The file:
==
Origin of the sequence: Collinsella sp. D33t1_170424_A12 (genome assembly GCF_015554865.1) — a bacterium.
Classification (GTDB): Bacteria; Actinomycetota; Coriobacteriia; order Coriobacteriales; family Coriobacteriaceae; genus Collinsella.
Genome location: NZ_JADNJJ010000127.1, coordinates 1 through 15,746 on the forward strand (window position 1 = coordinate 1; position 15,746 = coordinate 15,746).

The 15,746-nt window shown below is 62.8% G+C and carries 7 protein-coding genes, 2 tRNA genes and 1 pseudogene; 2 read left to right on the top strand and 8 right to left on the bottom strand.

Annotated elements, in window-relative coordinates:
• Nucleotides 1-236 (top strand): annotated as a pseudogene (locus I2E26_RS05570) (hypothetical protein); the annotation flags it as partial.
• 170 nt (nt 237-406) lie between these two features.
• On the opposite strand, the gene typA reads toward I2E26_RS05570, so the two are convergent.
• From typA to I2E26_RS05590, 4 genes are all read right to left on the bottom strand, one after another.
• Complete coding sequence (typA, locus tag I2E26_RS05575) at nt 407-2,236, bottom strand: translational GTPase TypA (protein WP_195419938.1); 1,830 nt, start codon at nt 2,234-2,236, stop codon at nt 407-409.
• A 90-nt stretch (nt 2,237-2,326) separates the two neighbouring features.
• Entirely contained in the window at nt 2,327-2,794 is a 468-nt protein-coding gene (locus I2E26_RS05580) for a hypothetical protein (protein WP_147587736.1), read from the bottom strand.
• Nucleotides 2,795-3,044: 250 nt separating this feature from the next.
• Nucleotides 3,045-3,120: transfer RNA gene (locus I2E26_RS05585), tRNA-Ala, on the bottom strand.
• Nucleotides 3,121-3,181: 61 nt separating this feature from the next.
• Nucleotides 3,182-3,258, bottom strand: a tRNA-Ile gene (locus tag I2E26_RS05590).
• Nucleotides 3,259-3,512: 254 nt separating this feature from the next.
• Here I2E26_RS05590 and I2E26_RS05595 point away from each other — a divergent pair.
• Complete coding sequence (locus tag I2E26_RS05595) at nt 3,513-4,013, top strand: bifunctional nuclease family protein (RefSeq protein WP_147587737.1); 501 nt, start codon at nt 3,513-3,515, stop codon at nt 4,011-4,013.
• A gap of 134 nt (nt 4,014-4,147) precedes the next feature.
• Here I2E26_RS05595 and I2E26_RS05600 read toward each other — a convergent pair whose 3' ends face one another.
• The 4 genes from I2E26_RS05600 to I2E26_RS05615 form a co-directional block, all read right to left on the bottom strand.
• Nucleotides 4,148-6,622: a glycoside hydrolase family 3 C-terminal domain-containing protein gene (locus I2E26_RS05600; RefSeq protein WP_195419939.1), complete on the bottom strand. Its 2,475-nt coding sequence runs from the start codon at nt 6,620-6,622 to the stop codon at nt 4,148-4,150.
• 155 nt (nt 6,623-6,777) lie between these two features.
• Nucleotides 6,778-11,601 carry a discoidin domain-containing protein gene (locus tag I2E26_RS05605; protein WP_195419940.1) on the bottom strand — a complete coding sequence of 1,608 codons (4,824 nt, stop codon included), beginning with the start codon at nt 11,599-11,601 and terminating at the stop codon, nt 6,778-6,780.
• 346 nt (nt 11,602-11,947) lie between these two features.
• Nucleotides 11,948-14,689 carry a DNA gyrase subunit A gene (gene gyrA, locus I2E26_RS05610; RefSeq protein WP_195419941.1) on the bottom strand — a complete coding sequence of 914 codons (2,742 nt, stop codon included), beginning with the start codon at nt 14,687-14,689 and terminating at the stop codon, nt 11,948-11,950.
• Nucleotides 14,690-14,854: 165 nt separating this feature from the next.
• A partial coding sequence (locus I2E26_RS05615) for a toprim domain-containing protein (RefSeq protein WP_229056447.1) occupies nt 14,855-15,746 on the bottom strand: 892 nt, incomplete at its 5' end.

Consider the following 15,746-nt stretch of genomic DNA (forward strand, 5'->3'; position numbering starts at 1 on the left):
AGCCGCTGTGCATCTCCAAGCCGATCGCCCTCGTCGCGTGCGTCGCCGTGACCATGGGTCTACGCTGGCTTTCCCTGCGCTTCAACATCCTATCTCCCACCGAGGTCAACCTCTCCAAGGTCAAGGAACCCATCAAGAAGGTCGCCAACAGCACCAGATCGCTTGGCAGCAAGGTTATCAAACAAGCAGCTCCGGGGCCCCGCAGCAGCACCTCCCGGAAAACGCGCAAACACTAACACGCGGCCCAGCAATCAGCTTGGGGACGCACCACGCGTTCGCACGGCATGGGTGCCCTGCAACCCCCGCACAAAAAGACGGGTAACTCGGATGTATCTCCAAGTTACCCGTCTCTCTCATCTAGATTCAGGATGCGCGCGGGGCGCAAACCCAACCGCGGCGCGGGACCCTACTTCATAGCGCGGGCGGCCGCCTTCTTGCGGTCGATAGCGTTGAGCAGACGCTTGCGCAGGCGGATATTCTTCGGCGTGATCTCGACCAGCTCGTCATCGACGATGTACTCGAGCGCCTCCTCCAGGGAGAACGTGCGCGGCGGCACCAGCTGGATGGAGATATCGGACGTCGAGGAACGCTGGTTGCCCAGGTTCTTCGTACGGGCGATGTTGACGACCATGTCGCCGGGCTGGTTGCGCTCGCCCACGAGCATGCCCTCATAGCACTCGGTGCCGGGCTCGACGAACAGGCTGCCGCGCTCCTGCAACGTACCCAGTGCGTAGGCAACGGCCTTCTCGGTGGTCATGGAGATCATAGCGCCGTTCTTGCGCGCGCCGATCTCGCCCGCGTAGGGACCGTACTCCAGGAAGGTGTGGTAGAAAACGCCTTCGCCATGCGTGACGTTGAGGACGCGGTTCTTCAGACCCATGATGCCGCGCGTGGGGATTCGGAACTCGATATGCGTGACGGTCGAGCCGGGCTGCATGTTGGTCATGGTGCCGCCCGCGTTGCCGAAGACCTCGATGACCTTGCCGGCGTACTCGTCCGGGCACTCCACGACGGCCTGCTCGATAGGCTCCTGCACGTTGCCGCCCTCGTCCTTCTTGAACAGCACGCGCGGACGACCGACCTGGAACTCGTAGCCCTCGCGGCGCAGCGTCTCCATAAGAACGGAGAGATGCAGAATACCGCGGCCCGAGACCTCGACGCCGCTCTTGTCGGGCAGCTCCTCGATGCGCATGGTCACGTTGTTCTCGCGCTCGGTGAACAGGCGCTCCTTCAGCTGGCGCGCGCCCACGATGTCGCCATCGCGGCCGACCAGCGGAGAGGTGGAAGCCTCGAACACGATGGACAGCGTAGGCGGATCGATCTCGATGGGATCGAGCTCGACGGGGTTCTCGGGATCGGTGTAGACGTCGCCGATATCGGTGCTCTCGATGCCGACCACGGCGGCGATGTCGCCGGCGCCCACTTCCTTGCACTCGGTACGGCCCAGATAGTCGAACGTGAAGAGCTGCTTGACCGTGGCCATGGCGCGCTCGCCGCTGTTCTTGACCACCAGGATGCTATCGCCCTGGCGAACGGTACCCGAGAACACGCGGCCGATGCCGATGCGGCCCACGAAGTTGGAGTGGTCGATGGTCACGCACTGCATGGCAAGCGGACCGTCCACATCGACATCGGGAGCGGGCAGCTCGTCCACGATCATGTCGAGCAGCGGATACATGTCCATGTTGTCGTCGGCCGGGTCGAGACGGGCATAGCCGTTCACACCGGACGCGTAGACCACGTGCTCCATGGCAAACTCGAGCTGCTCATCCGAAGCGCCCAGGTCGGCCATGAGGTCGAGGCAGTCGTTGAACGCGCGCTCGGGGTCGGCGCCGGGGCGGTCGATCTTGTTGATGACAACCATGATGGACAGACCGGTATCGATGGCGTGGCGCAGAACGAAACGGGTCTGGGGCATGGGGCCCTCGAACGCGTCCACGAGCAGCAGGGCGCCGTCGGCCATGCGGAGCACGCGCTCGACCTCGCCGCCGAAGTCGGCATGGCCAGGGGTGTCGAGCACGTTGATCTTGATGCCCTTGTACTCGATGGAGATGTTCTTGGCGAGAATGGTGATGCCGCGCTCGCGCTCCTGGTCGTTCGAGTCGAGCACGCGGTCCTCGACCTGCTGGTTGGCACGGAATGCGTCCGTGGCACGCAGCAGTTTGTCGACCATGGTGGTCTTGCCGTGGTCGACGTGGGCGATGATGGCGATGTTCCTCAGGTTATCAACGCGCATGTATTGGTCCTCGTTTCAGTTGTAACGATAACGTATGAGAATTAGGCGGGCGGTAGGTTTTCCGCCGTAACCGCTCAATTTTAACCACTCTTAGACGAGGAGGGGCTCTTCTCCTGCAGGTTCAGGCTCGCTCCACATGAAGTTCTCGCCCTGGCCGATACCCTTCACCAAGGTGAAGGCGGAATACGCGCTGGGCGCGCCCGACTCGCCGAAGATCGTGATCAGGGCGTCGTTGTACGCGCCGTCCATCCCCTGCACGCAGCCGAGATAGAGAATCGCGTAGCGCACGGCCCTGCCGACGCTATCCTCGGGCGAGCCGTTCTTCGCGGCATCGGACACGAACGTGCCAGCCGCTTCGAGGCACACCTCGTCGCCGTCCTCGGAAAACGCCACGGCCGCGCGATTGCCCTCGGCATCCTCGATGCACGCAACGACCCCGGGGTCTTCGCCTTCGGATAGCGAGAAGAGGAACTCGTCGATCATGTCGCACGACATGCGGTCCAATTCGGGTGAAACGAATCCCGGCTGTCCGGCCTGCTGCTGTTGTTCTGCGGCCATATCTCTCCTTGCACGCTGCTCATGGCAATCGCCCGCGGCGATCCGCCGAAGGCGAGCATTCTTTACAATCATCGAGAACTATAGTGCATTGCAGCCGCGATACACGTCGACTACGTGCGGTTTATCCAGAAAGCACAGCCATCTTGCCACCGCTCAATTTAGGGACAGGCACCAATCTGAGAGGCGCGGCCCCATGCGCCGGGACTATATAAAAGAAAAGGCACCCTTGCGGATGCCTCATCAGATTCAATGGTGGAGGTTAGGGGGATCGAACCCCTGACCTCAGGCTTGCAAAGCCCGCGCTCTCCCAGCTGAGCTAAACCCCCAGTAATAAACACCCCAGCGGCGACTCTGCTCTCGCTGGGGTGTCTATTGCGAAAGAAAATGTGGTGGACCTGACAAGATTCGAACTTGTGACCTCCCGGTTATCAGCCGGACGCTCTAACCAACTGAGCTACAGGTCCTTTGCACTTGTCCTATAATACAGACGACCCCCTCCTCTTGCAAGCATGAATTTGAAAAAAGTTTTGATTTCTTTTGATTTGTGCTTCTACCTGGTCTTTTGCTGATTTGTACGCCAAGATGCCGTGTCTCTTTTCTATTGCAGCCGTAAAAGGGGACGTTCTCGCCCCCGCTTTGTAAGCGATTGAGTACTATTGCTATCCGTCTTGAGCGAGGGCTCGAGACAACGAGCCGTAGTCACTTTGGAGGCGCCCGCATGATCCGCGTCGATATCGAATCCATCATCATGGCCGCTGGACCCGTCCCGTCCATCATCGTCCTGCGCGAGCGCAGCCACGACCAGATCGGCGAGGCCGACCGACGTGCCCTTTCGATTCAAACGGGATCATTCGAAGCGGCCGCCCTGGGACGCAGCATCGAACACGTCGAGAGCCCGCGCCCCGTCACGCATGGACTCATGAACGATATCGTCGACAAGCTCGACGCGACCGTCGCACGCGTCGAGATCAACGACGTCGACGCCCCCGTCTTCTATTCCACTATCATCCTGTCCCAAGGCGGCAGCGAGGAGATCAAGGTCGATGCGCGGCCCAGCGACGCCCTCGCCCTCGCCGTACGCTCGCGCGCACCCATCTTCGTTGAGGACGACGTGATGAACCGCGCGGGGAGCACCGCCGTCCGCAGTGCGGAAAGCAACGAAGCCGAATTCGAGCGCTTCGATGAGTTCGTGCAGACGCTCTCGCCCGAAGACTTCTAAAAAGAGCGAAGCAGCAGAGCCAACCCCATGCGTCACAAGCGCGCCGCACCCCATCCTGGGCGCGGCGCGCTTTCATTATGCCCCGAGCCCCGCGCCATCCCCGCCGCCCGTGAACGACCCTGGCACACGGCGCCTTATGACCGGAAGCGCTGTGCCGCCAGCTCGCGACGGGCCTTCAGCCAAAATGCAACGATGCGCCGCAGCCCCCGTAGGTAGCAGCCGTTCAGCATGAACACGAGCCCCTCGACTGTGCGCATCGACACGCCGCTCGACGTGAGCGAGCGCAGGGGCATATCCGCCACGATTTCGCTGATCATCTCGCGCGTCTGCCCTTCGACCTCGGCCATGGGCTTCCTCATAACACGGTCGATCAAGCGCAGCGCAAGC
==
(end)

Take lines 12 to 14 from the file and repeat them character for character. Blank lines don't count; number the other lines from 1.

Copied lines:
• Entirely contained in the window at nt 2,327-2,794 is a 468-nt protein-coding gene (locus I2E26_RS05580) for a hypothetical protein (protein WP_147587736.1), read from the bottom strand.
• Nucleotides 2,795-3,044: 250 nt separating this feature from the next.
• Nucleotides 3,045-3,120: transfer RNA gene (locus I2E26_RS05585), tRNA-Ala, on the bottom strand.